Folic acid possible antidote to arsenic poisoning
Folic acid supplements could be an effective, low-cost way to lower blood arsenic levels in individuals exposed to contaminated drinking water.
The research, conducted in Bangladesh, was published in the October issue of the American Journal of Clinical Nutrition.
Arsenic is a toxic element found naturally in some soils and water. Arsenic exposure has been linked to skin, liver and bladder cancers, skin lesions, cardiovascular disease and respiratory problems.
The study evaluated the blood arsenic levels of 200 subjects before and after taking a 12-week course of folic acid supplements. Folic acid is a B vitamin found in leafy vegetables, beans and whole grains, and deficiency is common in Bangladesh.
The researchers found that a daily dose of 400 micrograms of folic acid reduced total blood arsenic levels by 13.6 per cent.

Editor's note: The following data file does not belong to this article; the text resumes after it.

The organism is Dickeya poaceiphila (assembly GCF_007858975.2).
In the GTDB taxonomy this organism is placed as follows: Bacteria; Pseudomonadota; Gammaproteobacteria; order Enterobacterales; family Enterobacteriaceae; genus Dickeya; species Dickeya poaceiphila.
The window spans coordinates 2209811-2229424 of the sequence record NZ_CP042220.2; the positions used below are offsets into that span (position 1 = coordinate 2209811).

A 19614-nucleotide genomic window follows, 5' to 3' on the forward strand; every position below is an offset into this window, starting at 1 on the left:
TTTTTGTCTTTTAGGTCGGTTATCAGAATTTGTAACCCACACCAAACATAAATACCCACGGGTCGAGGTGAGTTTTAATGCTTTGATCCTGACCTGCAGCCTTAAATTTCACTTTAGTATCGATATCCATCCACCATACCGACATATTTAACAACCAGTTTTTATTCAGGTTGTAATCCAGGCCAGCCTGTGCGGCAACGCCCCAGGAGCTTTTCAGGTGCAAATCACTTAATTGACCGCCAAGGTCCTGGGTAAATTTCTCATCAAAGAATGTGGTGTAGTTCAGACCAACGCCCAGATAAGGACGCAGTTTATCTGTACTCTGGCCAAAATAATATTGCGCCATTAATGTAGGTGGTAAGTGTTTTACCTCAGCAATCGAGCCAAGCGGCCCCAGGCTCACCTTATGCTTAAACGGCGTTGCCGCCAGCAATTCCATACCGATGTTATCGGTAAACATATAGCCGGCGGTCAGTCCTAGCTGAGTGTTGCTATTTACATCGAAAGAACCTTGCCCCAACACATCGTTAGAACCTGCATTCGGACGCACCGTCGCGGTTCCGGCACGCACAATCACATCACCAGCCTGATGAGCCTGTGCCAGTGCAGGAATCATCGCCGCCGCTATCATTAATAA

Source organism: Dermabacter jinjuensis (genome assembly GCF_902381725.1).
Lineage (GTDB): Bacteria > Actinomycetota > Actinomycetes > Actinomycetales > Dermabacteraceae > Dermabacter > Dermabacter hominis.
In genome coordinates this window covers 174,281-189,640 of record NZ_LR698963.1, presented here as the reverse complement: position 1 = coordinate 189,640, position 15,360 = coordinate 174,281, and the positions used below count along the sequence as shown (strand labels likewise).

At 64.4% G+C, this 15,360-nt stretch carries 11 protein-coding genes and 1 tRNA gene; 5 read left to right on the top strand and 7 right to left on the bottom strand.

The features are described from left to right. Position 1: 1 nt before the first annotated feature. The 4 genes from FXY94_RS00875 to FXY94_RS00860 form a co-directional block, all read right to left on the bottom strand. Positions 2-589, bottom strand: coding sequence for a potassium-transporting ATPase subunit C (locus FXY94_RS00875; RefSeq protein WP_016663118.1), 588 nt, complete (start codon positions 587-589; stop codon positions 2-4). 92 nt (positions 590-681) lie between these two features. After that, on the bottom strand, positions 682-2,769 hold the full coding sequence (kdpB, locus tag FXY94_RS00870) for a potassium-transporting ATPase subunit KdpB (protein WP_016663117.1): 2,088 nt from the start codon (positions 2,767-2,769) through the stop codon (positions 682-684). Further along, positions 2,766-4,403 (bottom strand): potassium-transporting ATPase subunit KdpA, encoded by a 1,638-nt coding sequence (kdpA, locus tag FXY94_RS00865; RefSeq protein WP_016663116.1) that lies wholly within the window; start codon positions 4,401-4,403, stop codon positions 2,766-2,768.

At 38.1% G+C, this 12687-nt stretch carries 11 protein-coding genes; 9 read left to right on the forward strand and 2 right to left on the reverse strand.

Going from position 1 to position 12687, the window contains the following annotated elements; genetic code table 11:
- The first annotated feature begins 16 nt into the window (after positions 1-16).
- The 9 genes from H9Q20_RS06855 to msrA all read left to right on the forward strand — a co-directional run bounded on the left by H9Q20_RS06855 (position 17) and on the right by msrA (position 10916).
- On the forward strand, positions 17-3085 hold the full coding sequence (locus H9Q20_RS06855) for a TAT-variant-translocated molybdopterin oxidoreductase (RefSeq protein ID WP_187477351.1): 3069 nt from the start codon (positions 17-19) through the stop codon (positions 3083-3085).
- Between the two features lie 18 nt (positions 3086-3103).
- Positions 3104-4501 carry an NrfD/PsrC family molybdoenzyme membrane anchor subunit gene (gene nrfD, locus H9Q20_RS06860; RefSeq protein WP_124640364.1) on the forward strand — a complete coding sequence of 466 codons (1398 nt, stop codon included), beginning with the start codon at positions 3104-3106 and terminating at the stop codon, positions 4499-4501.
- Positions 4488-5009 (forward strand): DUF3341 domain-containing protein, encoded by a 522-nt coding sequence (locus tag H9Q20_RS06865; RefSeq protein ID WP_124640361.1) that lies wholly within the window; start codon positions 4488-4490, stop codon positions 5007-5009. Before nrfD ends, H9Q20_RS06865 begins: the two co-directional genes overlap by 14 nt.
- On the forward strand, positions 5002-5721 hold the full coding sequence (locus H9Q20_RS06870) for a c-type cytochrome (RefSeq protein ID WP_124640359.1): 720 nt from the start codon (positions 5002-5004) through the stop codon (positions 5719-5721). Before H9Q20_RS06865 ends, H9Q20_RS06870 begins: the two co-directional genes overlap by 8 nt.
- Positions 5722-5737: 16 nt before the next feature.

Lead researcher Mary Gamble, from the US-based Mailman School of Public Health at Columbia University, said that folic acid assists the detoxification of arsenic in the body, helping convert the toxin into a form that the body can more easily excrete.
Subhash Mukherjee, a researcher from Calcutta Medical College in India, said that although the study's results are encouraging, further research is needed on a larger number of people.
Mukherjee said that it remains to be seen whether folic acid could help remove arsenic from the kidney, heart and lungs, and tissues like hair, nails and skin.
Anisur Rahman Khuda-Bukhsh, from India's Kalyani University, warned that folic acid can cause side-effects such as depression, nausea, vomiting and skin rashes, and that it is therefore important to determine the correct dose and course length with the help of a medical professional.
Chronic arsenic exposure affects about 100 million people worldwide. According to the WHO, up to 60 per cent of people in Bangladesh are at risk from drinking contaminated water.
Reference: American Journal of Clinical Nutrition 56, 1202 (2007)